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According To Goldman, These Are The Two Things Which Could Unleash A Year-End Market Surge

Yesterday morning, perhaps in a competition with Dennis Gartman who can be more bearish, Goldman Sachs - whose bullishness on the economy we have mocked for the past 5 years - once again capitulated, and lowered not only its S&P profit earnings forecast for the next two years (cutting 2015 from $120 to $109), but also dropped its year end price target from 2100 to 2000. As part of its latest Mea Culpa, Goldman laid out the following bearish catalysts:

  • A lower path of profits is an obvious reason to lower a price target but the risks for the index level and P/E multiple have also increased. In 2016, we expect US GDP will rise by just 2.4% and the world ex-US will expand at 3.7%, down from our prior assumptions of 2.8% and 4.3%, respectively. China is growing much slower than we previously assumed. Our CAI suggests economic growth is about 100 bp slower than the official GDP data indicates.
  • We expect the Fed will begin its long-awaited tightening process this December. Historically, rising short-term interest rates have been associated with declining P/E multiples. We expect the Treasury curve to bear flatten as short-rates rise at a faster pace than ten-year note yields during the next few years. Rising bond yields are consistent with lower multiples. Using our estimates, the P/E will slide from 16.4x today to 16.1x by 2017.
  • Finally, the political landscape in Washington, DC remains unstable following the resignation of Speaker Boehner. The federal debt ceiling will be reached in November. Precedent suggests raising the debt limit will be contentious and may rattle investors.
  • Our baseline forecast is that the US economy will grow at a modest pace, earnings will rise, and the S&P 500 index will climb slowly while the P/E multiple declines as interest rates rise (see Exhibit 2). “Flat is the new up” will be the 2016 investor refrain.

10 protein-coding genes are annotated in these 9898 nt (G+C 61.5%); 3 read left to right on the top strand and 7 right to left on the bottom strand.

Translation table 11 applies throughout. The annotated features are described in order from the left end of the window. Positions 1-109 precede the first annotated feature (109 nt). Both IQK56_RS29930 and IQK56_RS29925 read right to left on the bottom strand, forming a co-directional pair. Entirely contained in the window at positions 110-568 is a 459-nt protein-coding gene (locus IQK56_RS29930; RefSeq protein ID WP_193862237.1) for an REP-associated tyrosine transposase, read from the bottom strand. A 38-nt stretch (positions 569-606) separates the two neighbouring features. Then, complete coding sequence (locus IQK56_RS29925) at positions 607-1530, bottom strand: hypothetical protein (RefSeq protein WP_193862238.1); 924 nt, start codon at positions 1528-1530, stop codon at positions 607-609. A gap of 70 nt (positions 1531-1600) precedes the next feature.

So is the market doomed to rise only 5% into year end to the now-reduced 2000 price target, which of course is Goldman's euphemism for a major drop from the current 1900 levels? Like every savvy cephalopod Goldman, which was wrong on the "above trend" recovery and subsequent market reaction, has chosen to hedge in case it is wrong on the way down.

According to Goldman there are two things that can unleash a rally into year end, and crush Goldman's bearish revision: they are investor sentiment and buybacks. In other words, because supposedly everyone is bearish, and because company CEOs have to hit record stock-performance driven bogeys and will massively buy back their stock after the blackout period is finished, the biggest risk is to the upside.

To wit:

Light investor positioning and corporate buybacks represent the largest upside risks to our year-end target. Our S&P 500 Sentiment Indicator based on futures positioning data sits at 0 on a scale from 0 to 100, where it has been for seven of the past eight weeks, the longest stretch in its eight-year history. Historically, indicator readings below 10 or above 90 have been statistically significant contrarian indicators, with very light positions indicating short-term tactical upside (+2% to +4% during the next 4 to 10 weeks).

 

 

Nearly 25% of annual corporate buybacks occur during November and December. S&P 500 buyback authorizations have exceeded $450 billion through the first three quarters of 2015, and we expect gross repurchases by S&P 500 companies will total more than $600 billion in 2015. Buybacks represent the single largest source of demand for US equities. Most firms are currently in their blackout periods ahead of 3Q earnings reports. The typical year-end surge in buyback activity could help boost the market above our year-end target.

 

Of course, the irony of the above is that Goldman's buyback desk is by far the most active one on Wall Street, so if anyone knows what happens with buybacks - or has any determination over their pace - it is Goldman. As for everyone being bearish, we'll just take Goldman's "honest" word for that.